When you know that belts will soon be tightening, clever companies tighten their own belts first. With hundreds of billions in U.S. defense spending cuts expected over the next decade, the country’s top weapons contractor Lockheed Martin (LMT) has decided to cut costs by buying some cheap money. A lot of cheap money.
In order to keep a workforce of more than 100,000 moving, the money needs to be as cheap as possible. Lockheed took the opportunity to nail down $2 billion in cash in early September in the form of 5-year, 10-year, and 30-year bonds in order to pay down its own debt as well as salaries of 100,000 workers.
Due to continued economic strife throughout Europe and much of the world, the similar-maturity Treasuries upon which LMT’s bonds are based are about the lowest on record. About a quarter of the bonds mature in 2016, another quarter in 2041, and the rest in 2021.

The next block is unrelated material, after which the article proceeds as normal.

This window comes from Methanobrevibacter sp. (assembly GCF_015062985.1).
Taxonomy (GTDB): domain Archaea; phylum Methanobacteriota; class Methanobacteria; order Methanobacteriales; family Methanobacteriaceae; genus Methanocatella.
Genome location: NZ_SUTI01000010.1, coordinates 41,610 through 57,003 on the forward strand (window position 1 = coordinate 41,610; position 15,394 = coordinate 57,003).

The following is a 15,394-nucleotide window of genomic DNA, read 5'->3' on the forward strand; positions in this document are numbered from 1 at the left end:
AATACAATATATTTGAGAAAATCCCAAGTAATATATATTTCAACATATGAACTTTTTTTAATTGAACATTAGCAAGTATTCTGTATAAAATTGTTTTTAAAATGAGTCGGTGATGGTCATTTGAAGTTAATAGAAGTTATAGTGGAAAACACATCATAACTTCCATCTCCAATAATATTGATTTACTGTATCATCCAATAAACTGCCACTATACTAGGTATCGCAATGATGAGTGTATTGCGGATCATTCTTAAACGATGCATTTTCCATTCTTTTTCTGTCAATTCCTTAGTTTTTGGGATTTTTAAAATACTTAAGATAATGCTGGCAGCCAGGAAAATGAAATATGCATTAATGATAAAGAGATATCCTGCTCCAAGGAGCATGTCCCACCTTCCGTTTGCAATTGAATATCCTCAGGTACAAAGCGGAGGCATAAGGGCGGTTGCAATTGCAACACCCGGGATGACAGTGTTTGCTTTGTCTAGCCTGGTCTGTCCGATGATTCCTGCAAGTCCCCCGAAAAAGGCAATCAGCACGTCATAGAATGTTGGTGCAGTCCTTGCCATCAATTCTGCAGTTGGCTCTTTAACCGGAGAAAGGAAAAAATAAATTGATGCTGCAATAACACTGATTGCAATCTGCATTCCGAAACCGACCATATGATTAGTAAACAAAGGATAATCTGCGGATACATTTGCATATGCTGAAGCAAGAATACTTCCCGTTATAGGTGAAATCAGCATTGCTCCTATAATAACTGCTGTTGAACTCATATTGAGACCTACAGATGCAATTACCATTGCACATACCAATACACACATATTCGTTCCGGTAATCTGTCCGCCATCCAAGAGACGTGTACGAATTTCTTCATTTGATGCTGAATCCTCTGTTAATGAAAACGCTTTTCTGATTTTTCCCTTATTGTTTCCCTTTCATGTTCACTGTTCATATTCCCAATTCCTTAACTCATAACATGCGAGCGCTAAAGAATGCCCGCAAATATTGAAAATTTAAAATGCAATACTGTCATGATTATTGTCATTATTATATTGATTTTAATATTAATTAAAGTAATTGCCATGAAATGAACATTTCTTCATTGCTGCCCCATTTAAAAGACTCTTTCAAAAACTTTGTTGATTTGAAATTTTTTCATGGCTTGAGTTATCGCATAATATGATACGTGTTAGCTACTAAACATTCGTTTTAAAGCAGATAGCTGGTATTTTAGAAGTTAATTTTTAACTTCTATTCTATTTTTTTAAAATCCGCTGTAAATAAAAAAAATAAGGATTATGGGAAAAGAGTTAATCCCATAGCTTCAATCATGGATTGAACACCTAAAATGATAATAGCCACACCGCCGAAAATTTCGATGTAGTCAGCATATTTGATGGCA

The company seeks to shed about 300 jobs in response to defense spending cuts, half of them voluntary.
But with such a huge workforce, 300 jobs is a drop in the bucket. And that’s just how the company wants it. Jobs are what the aerospace and defense industry is betting Congress will defend when the time comes to cut back.
With the president and the opposition both promising to create jobs, companies such as Lockheed, Boeing (BA), and Northrop Grumman (NOC) say they’re the key to keeping America’s manufacturing industry humming. If the United States wants to see job growth, they will contend, it needs to keep defense businesses running.
LMT saw second quarter net sales up slightly on the year at $11.6 billion with between $46 billion and $47 billion expected for the year. Lockheed Martin next reports in late September.
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